08-18-2006, 08:14 PM
I too had "the visit" about a year ago. It was very educational. Thankfully I only had 4 boats to retro. (recall) to install flotation. Part of the USCG requirement is capacity and flotation calculations and then displaying the results in the form of a "plate". One good source for small quantities is www.custommarinelabels.com That's where I get mine. The owner happens to also be my son.
Simmons18

George Roberts
08-19-2006, 12:20 AM
This appears to be a reasonable source of info for getting a manufacturer's HIN sequence (http://www.uscgboating.org/recalls/pdfs/BSC70.pdf#search=%22manufacturer%20HIN%20%22)

First page, top of second column.

Dale R. Hamilton
08-21-2006, 09:32 AM
Simmons18- hey thanks buddy- I needed some of those stickers and didn't want to buy 10,000. Thanks to your Son- contacting now.

Dale

Peter Eikenberry
08-21-2006, 05:17 PM
Well, it is really nice to see that all of our hard work at making the Factory Visits program (we preferred not to call it inspections) a success. The program is actually carried out by a contractor, but almost all of the people working on this contract are one of the following or a combo of, former Coast Guard, marine surveyors, marine mechanics or engineers (yeah there a couple of those in the mix). I know all of them and they are a knowledgeable, dedicated, friendly bunch who take great pride in "doing it right" The number one emphasis is on education, then enforcement. It has been my experience over the last 25 years that most boat builders want to do it right. They don't want to be hassled and they certain don't want to have to do a recall. But I've only seen a hand full of builders who were real scoflaws. (No names). Most builders simply want to build the best boats they can and give their customers satisfaction with their boat. Thanks for the kudos, I'll pass it on.

Oh yeah, Thanks Gary, for giving them the right address. Here's a slight correction, although the address you gave will get it there eventually.

Commandant (G-PCB-3
US Coast Guard
2100 Second St SW Room 3100
Washington DC 20593

202-267-0984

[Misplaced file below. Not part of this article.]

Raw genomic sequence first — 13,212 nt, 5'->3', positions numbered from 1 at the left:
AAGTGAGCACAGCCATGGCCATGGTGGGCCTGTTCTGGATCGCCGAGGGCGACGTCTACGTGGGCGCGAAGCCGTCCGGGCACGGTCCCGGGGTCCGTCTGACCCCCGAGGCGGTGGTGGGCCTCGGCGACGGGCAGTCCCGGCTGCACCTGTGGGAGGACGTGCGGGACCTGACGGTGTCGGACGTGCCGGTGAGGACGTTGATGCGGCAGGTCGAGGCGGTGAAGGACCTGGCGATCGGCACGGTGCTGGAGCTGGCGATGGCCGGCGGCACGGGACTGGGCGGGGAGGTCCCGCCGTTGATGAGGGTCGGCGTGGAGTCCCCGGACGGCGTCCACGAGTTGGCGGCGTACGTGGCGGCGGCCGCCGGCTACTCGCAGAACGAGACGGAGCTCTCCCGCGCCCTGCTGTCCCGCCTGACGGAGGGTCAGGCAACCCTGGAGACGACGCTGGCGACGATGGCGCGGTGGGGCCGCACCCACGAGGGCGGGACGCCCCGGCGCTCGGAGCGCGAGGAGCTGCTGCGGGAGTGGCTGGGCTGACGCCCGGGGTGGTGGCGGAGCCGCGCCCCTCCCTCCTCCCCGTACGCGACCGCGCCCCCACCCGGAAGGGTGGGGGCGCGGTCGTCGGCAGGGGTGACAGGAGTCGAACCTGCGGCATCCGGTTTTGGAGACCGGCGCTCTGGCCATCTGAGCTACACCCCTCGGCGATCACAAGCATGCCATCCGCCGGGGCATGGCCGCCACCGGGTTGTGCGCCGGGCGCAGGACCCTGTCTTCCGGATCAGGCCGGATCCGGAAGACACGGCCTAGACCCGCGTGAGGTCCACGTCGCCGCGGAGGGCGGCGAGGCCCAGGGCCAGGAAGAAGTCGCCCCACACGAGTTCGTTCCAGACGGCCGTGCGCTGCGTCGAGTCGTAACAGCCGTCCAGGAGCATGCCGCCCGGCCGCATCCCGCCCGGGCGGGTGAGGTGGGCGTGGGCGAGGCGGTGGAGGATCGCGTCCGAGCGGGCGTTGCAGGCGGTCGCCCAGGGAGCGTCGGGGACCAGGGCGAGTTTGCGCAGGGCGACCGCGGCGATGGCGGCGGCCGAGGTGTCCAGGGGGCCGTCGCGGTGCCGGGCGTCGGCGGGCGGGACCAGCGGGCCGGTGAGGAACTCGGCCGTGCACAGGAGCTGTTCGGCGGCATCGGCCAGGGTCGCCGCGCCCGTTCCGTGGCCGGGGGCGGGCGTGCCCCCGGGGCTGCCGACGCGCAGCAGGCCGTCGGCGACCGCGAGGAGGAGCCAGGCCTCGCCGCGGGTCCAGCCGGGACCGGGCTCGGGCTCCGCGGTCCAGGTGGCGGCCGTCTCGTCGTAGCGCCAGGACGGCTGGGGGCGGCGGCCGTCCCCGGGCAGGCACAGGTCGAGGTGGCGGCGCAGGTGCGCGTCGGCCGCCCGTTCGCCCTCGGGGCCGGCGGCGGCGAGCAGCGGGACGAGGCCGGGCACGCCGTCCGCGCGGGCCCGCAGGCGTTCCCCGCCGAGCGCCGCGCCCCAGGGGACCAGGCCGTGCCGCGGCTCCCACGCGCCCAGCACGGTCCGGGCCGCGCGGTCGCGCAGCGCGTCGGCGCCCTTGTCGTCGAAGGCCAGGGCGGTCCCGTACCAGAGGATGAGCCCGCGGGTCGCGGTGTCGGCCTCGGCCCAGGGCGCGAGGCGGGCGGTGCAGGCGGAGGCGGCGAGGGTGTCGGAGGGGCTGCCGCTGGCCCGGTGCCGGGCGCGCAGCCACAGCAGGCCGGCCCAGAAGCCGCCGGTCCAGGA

Or e-mail David.R.Gipe@comdt.uscg

They will send a one page form to fill out and return. no fee. It must be mailed. They cannot do it over the phone or by fax or e-mail. (the law says specifically that it has to be "in writing" which means they have to have the signed original document. However, if you are in a hurry they can fax or e-mail you the form. You then print it, fill it out, sign it and express mail it back. Assigning the MIC only takes a day or two.

RonW
08-21-2006, 05:43 PM
Question, Simmons 18 in his post above says- he had to recall 4 boats to install floatation in.....

I am guessing that he is building the simmons 18 footers and out of wood. If this is correct, then what is the floatation about.
I was under the understanding the floatation applied to boats under 20 feet, but that wooden boats are exempt from the floatation rule, due to the fact they have floatation, namley the wood it self.

Peter Eikenberry
08-21-2006, 08:23 PM
No, wooden boats are not exempt. However, many wooden boats can comply with the flotation standard without additional flotation material. It depends on the boat.

Boats rated for two horsepower or less or manually propelled have to meet a lesser standard than boats with more than 2 horsepower. I ran the testing program for many years. We tested a lot of wooden boats. Almost always the wooden rowboats passed as is. But if you hang a hunk of iron on the stern then generally they need a little flotation to support the engine. This does not have to be foam. It can be anything that provides positive buoyancy. On boats under 2 horse or manually propelled it can be air chambers without any penalty. FOr a 2 hp engine this can be as small as 1/2 a cubic foot of flotation.

On boats over 2 horspower they have a slightly stricter standard. One of the requirements is if you use air chambers it must pass with the 2 largest air chambers punctured. Again, what causes most of these boats to fail is the outboard. You hang a large hunk of metal on the back of the boat and you need to provide flotation back there to get it to float upright and level. Additionally a lot of things get added to these bigger boats, steering systems, electrical system, big batteries, Depth sounders, GPS, the list goes on. Each of these adss weight to the boat and may need adde flotation to support the boat. The best thing is to run the numbers and have it tested. here's a link to the Coast Guard's boatbuilders handbook http://www.uscgboating.org/safety/boatbuilder/flotation_landing.htm or you can go to my web site and click on flotation. http://members.aol.com/spinners/

However, to make your life easier, if you call the Coast Guard at 202-267-0984 (HQ ask for PO Chang) they will test your boat free. You will have to pay the shipping but will be reimbursed. So if you are coming on line with a new boat it pays to have them test it for you before you start selling them. They will tell you if any corrections need to be made, and give you ways to correct it.